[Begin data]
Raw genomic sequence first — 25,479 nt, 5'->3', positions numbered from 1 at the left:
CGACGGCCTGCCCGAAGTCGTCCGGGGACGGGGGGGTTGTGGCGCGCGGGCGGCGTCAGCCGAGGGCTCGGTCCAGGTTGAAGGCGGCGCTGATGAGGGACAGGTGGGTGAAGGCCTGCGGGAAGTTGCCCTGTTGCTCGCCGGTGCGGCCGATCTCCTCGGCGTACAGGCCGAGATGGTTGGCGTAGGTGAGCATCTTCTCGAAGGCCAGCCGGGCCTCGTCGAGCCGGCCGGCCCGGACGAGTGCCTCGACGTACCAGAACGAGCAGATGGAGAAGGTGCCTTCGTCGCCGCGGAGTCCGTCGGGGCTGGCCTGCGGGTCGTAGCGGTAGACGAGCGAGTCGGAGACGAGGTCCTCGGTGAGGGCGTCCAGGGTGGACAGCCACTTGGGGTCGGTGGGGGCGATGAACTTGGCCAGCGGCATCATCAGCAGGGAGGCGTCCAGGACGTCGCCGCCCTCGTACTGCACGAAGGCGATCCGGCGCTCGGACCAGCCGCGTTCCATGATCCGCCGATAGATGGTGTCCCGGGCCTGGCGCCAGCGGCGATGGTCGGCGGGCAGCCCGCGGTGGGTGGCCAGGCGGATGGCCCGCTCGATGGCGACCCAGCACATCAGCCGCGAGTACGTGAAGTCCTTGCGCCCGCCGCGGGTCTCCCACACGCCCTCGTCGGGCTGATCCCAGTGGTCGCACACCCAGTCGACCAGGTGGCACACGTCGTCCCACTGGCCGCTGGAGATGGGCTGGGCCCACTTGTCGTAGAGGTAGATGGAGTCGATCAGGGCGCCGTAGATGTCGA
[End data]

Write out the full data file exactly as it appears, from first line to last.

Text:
Raw genomic sequence first — 25,479 nt, 5'->3', positions numbered from 1 at the left:
CGACGGCCTGCCCGAAGTCGTCCGGGGACGGGGGGGTTGTGGCGCGCGGGCGGCGTCAGCCGAGGGCTCGGTCCAGGTTGAAGGCGGCGCTGATGAGGGACAGGTGGGTGAAGGCCTGCGGGAAGTTGCCCTGTTGCTCGCCGGTGCGGCCGATCTCCTCGGCGTACAGGCCGAGATGGTTGGCGTAGGTGAGCATCTTCTCGAAGGCCAGCCGGGCCTCGTCGAGCCGGCCGGCCCGGACGAGTGCCTCGACGTACCAGAACGAGCAGATGGAGAAGGTGCCTTCGTCGCCGCGGAGTCCGTCGGGGCTGGCCTGCGGGTCGTAGCGGTAGACGAGCGAGTCGGAGACGAGGTCCTCGGTGAGGGCGTCCAGGGTGGACAGCCACTTGGGGTCGGTGGGGGCGATGAACTTGGCCAGCGGCATCATCAGCAGGGAGGCGTCCAGGACGTCGCCGCCCTCGTACTGCACGAAGGCGATCCGGCGCTCGGACCAGCCGCGTTCCATGATCCGCCGATAGATGGTGTCCCGGGCCTGGCGCCAGCGGCGATGGTCGGCGGGCAGCCCGCGGTGGGTGGCCAGGCGGATGGCCCGCTCGATGGCGACCCAGCACATCAGCCGCGAGTACGTGAAGTCCTTGCGCCCGCCGCGGGTCTCCCACACGCCCTCGTCGGGCTGATCCCAGTGGTCGCACACCCAGTCGACCAGGTGGCACACGTCGTCCCACTGGCCGCTGGAGATGGGCTGGGCCCACTTGTCGTAGAGGTAGATGGAGTCGATCAGGGCGCCGTAGATGTCGA